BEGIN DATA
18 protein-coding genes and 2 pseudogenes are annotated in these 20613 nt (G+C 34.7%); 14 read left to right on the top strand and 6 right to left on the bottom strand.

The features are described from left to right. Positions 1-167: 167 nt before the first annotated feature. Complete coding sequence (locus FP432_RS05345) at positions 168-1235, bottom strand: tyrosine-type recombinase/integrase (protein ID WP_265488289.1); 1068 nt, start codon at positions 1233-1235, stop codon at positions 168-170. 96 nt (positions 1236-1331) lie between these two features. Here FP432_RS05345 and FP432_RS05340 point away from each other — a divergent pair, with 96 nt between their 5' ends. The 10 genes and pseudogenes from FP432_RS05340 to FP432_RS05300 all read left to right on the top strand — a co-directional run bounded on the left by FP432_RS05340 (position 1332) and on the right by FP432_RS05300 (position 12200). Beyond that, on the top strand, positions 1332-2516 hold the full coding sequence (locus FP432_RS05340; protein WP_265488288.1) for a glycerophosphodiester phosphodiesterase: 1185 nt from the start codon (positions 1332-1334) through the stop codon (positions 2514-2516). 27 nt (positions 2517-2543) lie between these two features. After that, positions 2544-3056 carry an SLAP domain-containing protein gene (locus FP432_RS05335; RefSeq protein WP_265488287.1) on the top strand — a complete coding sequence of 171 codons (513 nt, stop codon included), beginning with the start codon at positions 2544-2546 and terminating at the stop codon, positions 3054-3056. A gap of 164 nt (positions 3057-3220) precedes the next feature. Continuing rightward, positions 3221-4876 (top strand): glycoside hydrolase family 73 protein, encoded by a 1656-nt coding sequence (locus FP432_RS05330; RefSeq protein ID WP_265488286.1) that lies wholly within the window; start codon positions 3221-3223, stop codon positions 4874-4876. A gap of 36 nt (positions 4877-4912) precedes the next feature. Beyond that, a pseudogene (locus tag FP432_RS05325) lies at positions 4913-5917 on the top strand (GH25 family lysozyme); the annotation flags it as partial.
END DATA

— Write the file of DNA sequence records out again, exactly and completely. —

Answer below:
18 protein-coding genes and 2 pseudogenes are annotated in these 20613 nt (G+C 34.7%); 14 read left to right on the top strand and 6 right to left on the bottom strand.

The features are described from left to right. Positions 1-167: 167 nt before the first annotated feature. Complete coding sequence (locus FP432_RS05345) at positions 168-1235, bottom strand: tyrosine-type recombinase/integrase (protein ID WP_265488289.1); 1068 nt, start codon at positions 1233-1235, stop codon at positions 168-170. 96 nt (positions 1236-1331) lie between these two features. Here FP432_RS05345 and FP432_RS05340 point away from each other — a divergent pair, with 96 nt between their 5' ends. The 10 genes and pseudogenes from FP432_RS05340 to FP432_RS05300 all read left to right on the top strand — a co-directional run bounded on the left by FP432_RS05340 (position 1332) and on the right by FP432_RS05300 (position 12200). Beyond that, on the top strand, positions 1332-2516 hold the full coding sequence (locus FP432_RS05340; protein WP_265488288.1) for a glycerophosphodiester phosphodiesterase: 1185 nt from the start codon (positions 1332-1334) through the stop codon (positions 2514-2516). 27 nt (positions 2517-2543) lie between these two features. After that, positions 2544-3056 carry an SLAP domain-containing protein gene (locus FP432_RS05335; RefSeq protein WP_265488287.1) on the top strand — a complete coding sequence of 171 codons (513 nt, stop codon included), beginning with the start codon at positions 2544-2546 and terminating at the stop codon, positions 3054-3056. A gap of 164 nt (positions 3057-3220) precedes the next feature. Continuing rightward, positions 3221-4876 (top strand): glycoside hydrolase family 73 protein, encoded by a 1656-nt coding sequence (locus FP432_RS05330; RefSeq protein ID WP_265488286.1) that lies wholly within the window; start codon positions 3221-3223, stop codon positions 4874-4876. A gap of 36 nt (positions 4877-4912) precedes the next feature. Beyond that, a pseudogene (locus tag FP432_RS05325) lies at positions 4913-5917 on the top strand (GH25 family lysozyme); the annotation flags it as partial.